The key is to listen, ask open questions and not agree to or justify the stress. You should act as a sounding board so that the person feels heard. That will encourage them to open up and talk about how they are feeling and why.
- Suggest helpful ways forward
You don’t have to be a stress expert or an HR practitioner to suggest solutions that can help to reduce the stress. Once you know that the stressors are work-related, then as a line manager, thinking about the following questions can help you to put practical solutions in place.
- Can the stressors be removed or reduced?
- If not, what support can the individual be given to help them cope?
- What resources are available to help?
- Are there HR policies, such as flexible working, that could help to reduce the stress?
- How is the stress impacting others in the team?
- Have your management practices made the situation worse? Then think about what you can do better to support staff in the future.
- What follow-up actions /checks are needed?
While those are appropriate questions to ask as a manager, as a colleague, your approach should be less formal. For example, if a challenging workload is the problem, offer to help them draw up a to-do list based on the priority of each task. Breaking down tasks into more manageable chunks can help. If you have the capacity, you could offer to help out with low-priority tasks or suggest they are delegated to other people in the team.
Something to consider: Assigning work is the job of the line manager, so always check with them before you start rearranging workloads.
If the co-worker feels that they do not have the skills or experience to perform a task, remind them how well they have done with similar tasks in the past and try to boost their confidence. If there is a genuine skills gap, then encourage them to talk to a colleague who may be able to help or suggest that they ask their manager about training or mentoring.
Something to consider: In some cases, co-workers may not have the skills or experience to be able to do the job properly. In that case, there’s not a lot you can do other than tactfully suggesting that a change of role might be the best solution.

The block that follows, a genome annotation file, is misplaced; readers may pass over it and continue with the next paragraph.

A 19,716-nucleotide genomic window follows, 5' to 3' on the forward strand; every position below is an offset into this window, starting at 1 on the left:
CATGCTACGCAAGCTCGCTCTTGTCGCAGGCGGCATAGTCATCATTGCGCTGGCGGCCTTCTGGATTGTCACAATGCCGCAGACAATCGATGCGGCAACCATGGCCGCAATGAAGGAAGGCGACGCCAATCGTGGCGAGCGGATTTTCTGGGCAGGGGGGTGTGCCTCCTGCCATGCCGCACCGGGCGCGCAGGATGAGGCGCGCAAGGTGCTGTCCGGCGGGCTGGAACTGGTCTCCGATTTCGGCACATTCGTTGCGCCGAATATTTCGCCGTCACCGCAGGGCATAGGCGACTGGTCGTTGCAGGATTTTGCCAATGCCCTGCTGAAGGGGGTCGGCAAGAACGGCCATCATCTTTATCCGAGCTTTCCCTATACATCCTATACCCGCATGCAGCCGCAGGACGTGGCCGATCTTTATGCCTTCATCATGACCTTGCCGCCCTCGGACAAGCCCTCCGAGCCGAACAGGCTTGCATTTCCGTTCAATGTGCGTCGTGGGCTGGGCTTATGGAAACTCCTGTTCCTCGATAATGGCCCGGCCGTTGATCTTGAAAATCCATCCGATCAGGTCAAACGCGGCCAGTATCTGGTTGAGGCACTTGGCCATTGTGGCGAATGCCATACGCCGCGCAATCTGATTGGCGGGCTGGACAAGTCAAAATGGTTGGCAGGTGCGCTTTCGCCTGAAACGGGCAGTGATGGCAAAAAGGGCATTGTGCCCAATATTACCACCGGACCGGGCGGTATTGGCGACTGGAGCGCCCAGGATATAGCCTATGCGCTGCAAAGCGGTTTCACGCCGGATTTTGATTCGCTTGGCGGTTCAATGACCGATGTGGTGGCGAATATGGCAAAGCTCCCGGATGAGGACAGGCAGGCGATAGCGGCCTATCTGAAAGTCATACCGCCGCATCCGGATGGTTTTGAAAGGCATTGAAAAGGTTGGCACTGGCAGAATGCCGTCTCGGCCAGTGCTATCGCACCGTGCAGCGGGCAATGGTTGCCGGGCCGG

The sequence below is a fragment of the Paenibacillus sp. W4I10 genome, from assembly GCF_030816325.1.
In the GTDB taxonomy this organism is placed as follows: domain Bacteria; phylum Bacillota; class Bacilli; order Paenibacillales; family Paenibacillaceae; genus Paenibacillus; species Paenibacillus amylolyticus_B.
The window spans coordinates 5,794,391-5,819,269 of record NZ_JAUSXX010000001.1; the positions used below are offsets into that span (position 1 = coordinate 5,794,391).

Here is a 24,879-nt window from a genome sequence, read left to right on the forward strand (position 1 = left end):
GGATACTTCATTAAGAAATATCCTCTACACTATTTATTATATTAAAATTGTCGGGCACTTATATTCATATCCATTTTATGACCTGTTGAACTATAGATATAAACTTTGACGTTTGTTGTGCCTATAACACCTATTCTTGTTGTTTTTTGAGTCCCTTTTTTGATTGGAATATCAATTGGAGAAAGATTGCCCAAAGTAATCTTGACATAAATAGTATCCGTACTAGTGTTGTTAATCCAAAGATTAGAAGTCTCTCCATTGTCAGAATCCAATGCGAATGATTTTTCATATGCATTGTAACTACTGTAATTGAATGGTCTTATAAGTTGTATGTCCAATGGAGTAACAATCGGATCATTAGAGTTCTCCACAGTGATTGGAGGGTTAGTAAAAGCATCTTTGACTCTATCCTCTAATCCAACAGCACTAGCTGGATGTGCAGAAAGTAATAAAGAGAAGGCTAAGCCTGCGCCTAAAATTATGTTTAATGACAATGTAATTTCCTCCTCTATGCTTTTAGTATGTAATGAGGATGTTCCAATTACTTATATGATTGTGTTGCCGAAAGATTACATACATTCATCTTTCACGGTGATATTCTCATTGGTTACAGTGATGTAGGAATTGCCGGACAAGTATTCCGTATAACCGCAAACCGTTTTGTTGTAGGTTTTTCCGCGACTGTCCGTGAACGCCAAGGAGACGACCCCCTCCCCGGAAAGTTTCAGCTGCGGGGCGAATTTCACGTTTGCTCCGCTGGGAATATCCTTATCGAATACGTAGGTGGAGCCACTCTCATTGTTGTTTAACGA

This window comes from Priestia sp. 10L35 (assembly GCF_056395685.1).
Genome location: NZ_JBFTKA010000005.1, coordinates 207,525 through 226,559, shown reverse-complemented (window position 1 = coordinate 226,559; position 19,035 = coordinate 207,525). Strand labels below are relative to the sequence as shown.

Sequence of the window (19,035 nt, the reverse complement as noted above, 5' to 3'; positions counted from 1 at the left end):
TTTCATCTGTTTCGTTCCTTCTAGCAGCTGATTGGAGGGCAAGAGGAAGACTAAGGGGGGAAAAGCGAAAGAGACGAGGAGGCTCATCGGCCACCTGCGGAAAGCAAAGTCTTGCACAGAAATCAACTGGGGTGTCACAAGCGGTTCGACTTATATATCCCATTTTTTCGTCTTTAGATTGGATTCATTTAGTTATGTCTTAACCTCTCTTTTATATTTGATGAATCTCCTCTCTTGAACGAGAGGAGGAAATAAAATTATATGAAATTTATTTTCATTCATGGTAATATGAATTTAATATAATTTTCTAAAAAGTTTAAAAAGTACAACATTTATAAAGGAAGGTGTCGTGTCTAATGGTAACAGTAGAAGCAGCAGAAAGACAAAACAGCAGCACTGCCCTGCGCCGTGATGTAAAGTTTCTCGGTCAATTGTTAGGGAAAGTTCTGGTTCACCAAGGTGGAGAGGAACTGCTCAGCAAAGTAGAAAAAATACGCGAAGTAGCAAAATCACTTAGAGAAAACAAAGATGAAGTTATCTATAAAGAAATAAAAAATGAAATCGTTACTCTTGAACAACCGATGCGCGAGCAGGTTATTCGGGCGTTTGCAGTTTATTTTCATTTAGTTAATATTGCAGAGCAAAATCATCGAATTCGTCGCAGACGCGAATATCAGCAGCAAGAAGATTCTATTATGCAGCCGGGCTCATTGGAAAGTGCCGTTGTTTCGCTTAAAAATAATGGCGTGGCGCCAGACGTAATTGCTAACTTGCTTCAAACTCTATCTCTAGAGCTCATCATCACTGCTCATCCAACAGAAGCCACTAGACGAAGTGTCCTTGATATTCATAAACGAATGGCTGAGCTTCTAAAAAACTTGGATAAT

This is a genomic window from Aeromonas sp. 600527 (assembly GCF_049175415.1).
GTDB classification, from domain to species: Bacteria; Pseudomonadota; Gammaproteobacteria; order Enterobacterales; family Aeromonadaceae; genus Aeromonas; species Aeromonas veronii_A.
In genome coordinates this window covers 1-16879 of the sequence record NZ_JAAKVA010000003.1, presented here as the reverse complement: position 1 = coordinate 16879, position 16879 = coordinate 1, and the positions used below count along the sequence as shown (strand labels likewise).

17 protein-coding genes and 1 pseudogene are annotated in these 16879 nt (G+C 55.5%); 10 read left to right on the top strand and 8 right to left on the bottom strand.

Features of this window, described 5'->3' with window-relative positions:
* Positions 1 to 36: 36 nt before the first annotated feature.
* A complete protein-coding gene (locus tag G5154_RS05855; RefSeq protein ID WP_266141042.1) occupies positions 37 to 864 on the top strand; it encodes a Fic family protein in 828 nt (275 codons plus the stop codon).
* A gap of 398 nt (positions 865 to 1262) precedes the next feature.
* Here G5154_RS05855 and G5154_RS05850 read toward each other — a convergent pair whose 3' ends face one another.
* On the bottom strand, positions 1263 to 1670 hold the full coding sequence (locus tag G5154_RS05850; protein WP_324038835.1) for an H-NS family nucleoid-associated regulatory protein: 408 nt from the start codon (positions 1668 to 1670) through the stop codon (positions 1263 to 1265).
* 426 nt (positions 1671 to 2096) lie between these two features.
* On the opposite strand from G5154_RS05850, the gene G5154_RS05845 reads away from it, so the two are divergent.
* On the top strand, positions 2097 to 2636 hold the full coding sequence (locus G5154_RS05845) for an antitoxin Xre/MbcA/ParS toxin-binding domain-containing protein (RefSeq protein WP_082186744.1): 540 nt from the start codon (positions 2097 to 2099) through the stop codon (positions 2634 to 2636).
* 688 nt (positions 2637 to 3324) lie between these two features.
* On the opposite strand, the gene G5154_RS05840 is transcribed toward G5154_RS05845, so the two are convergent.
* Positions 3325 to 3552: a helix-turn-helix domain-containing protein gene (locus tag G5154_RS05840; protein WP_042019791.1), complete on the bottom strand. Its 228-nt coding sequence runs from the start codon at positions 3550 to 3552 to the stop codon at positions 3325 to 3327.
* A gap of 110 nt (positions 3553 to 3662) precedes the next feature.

If difficult relationships with colleagues, managers or awkward clients are the cause of the stress, then listening to the problems your co-worker is experiencing and offering a different perspective can be helpful. For example, if you think the behaviour of a colleague has been misunderstood or misconstrued, you could reframe their behaviour and try to show it in a different light. However, if they are being treated unfairly, you should encourage them to seek help from their line manager or HR.
Something to consider: If your co-worker does not feel confident enough to approach HR or their line manager, you could offer to go with them to provide support.
- Offer friendship
The truth is that it’s not always possible to reduce someone’s work-related stress for them, but you can still offer them support and friendship. Inviting them out for a walk or for lunch (preferably for some healthy food) will help them to get away from the cause of the stress and make the situation seem more manageable.
Checking in with them throughout the day, whether it’s through a messaging system or in person, or sharing something that they can listen to while they work, could also provide some escapism.
- Don’t become overburdened
As we’ve said, work-related stress can easily be passed from person to person, so you mustn’t become so involved that you start to feel the effects. You have finite reserves of time, energy and capability, and putting your efforts into helping someone through a stressful situation while working in the same demanding workplace can quickly take its toll.
If you’re starting to feel overloaded by the situation then you have no choice but to take a step back to protect your own wellbeing. At this point, you should advise your co-worker to seek the assistance of a line manager, HR or even a health professional.
Read part 6 of our guide to Managing Business Stress – Where to Get Help For Work-Related Stress.